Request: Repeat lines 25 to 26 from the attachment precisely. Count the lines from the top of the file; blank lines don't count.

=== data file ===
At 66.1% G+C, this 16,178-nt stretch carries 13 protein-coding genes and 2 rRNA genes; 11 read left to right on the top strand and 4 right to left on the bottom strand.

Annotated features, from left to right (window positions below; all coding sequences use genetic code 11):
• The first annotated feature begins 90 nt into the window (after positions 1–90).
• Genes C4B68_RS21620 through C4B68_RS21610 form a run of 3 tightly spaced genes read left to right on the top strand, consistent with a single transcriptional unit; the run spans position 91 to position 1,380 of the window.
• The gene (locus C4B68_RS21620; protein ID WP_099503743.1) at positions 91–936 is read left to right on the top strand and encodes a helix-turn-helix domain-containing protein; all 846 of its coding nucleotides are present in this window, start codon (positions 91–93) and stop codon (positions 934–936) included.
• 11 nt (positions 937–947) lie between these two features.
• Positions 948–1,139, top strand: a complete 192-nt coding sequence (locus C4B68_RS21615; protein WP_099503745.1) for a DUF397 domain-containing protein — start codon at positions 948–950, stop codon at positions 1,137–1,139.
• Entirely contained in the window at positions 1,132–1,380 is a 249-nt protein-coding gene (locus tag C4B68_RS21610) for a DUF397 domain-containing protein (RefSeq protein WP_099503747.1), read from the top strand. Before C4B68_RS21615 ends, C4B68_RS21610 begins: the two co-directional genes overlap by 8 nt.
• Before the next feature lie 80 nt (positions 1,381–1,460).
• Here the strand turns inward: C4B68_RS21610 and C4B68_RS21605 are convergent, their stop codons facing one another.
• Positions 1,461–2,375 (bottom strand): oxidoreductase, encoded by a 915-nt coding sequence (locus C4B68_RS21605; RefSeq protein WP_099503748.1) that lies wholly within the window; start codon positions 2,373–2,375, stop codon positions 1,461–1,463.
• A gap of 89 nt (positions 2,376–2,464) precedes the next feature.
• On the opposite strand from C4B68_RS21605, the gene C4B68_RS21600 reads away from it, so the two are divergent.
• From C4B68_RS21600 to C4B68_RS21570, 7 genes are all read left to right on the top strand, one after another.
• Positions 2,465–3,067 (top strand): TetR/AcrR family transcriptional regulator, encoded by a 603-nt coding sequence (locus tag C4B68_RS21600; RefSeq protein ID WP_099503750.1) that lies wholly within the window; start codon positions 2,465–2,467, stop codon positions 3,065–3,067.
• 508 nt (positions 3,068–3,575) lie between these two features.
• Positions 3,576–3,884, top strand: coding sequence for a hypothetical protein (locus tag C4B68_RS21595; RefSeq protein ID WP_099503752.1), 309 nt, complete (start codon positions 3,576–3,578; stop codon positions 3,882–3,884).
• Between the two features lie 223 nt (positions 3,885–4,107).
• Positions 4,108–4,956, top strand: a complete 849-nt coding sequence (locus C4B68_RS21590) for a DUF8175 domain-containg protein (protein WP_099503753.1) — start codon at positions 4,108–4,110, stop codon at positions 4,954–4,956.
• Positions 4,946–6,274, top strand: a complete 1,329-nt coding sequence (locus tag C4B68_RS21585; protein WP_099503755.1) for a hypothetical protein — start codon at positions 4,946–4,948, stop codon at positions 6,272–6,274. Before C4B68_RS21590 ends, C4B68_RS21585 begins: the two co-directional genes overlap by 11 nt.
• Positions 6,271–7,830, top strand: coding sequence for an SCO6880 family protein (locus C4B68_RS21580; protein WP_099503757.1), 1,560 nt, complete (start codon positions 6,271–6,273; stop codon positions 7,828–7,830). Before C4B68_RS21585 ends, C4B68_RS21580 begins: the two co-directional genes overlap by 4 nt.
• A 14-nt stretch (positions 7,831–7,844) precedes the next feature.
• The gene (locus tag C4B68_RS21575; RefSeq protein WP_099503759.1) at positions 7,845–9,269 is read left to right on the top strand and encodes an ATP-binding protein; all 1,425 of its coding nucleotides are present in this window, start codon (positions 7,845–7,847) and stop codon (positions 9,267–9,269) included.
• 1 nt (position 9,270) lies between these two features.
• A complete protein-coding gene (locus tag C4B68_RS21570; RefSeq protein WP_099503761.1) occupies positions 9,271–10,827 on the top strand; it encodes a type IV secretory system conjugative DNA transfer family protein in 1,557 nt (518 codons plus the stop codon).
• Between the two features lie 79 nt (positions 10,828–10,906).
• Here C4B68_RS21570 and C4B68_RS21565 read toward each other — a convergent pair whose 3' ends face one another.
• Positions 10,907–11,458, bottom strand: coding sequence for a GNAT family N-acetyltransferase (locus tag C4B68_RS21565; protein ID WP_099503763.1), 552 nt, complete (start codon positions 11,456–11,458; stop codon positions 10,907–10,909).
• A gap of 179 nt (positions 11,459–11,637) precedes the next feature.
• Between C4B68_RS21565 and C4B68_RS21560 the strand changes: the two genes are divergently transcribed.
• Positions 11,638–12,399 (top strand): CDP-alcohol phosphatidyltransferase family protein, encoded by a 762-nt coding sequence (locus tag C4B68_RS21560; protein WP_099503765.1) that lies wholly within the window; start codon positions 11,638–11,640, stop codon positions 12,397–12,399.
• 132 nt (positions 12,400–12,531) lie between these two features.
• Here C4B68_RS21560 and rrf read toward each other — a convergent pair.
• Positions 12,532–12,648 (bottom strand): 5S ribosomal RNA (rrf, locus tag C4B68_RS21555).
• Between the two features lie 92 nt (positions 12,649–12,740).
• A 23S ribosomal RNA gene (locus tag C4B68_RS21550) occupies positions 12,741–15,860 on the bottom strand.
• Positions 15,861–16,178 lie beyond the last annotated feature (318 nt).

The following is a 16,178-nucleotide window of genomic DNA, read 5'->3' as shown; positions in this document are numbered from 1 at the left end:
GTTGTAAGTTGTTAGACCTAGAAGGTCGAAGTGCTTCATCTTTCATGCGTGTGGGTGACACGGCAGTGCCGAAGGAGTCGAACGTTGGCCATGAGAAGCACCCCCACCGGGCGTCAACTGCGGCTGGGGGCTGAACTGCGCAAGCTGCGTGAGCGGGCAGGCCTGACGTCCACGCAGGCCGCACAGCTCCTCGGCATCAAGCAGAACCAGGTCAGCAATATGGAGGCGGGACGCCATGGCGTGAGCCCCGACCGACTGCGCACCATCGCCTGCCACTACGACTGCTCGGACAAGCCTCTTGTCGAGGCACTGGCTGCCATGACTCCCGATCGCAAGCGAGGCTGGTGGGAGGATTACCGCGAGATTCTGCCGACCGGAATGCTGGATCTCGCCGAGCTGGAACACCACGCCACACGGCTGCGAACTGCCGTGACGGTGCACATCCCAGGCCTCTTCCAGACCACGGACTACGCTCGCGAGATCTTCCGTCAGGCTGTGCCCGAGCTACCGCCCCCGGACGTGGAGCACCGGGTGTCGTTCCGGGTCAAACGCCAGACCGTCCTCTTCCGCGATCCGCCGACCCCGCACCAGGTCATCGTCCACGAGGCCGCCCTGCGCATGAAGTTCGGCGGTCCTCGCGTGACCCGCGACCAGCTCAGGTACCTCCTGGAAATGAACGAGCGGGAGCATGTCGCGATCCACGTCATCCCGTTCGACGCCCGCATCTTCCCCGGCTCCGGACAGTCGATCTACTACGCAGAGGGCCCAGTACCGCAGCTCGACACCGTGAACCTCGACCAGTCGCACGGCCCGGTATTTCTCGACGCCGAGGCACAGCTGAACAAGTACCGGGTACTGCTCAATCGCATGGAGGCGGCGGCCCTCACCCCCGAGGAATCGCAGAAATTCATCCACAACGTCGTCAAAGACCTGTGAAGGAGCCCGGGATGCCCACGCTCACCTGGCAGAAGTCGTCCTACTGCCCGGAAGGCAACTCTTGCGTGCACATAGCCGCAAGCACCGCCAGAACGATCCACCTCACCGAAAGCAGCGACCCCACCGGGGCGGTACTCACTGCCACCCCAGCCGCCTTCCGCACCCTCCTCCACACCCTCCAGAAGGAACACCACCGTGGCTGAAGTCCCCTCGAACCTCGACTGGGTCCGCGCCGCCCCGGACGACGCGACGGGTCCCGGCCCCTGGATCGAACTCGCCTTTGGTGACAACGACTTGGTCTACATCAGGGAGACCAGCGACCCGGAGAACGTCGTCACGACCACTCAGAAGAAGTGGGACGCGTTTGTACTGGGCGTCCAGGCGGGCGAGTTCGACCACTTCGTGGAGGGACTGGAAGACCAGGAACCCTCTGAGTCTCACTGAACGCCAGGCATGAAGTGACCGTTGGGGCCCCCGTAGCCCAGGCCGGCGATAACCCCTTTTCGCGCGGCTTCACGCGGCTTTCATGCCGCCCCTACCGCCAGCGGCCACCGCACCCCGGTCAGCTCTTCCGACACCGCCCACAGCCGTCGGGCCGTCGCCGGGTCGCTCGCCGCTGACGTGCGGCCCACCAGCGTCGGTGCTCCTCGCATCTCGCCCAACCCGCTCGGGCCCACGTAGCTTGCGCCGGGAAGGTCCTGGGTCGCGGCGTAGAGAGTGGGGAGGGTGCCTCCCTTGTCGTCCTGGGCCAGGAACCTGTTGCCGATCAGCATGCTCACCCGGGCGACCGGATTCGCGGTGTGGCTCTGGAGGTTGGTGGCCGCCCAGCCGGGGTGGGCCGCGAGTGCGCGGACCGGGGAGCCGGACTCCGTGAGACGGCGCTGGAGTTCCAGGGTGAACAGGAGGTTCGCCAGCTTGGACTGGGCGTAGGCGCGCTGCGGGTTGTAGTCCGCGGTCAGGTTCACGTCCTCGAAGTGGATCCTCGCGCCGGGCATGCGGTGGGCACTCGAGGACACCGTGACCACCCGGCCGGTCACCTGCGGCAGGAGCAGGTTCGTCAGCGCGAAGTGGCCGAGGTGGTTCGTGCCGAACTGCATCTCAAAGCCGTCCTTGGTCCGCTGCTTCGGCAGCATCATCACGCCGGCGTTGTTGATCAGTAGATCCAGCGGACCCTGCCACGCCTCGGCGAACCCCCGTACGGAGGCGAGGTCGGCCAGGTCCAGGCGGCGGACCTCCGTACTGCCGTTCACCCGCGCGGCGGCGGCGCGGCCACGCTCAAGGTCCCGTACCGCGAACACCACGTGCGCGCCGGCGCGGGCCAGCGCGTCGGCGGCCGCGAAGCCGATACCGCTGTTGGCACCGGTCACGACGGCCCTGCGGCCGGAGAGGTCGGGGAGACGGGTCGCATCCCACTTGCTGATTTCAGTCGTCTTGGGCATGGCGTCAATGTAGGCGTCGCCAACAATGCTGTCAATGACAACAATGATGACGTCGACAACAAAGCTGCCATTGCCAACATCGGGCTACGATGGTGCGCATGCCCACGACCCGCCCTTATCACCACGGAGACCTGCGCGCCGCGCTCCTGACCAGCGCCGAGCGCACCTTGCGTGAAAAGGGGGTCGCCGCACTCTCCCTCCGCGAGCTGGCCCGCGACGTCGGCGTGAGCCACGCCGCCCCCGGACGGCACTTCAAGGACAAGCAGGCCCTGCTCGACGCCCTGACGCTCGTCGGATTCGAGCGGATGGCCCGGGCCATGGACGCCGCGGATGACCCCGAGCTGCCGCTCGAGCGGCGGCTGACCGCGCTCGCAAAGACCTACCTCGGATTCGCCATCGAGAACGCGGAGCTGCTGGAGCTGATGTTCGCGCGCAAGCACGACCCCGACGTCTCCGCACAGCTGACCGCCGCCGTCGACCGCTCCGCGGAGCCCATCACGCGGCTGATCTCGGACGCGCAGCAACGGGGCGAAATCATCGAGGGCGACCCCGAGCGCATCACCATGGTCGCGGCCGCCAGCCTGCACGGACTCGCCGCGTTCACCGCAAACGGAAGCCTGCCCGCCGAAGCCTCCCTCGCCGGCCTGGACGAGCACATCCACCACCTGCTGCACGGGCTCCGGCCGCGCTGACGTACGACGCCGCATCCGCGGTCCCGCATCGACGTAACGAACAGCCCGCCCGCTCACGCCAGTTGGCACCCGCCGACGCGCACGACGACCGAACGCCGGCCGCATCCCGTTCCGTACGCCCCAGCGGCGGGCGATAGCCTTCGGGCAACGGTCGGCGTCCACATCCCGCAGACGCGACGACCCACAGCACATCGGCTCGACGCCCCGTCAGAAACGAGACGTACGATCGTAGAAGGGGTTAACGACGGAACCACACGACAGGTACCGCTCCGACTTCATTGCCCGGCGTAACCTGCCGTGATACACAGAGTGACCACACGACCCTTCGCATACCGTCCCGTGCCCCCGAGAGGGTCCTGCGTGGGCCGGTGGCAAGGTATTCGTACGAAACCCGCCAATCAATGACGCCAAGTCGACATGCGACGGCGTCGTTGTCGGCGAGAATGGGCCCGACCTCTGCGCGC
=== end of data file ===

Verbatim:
• A complete protein-coding gene (locus tag C4B68_RS21570; RefSeq protein WP_099503761.1) occupies positions 9,271–10,827 on the top strand; it encodes a type IV secretory system conjugative DNA transfer family protein in 1,557 nt (518 codons plus the stop codon).
• Between the two features lie 79 nt (positions 10,828–10,906).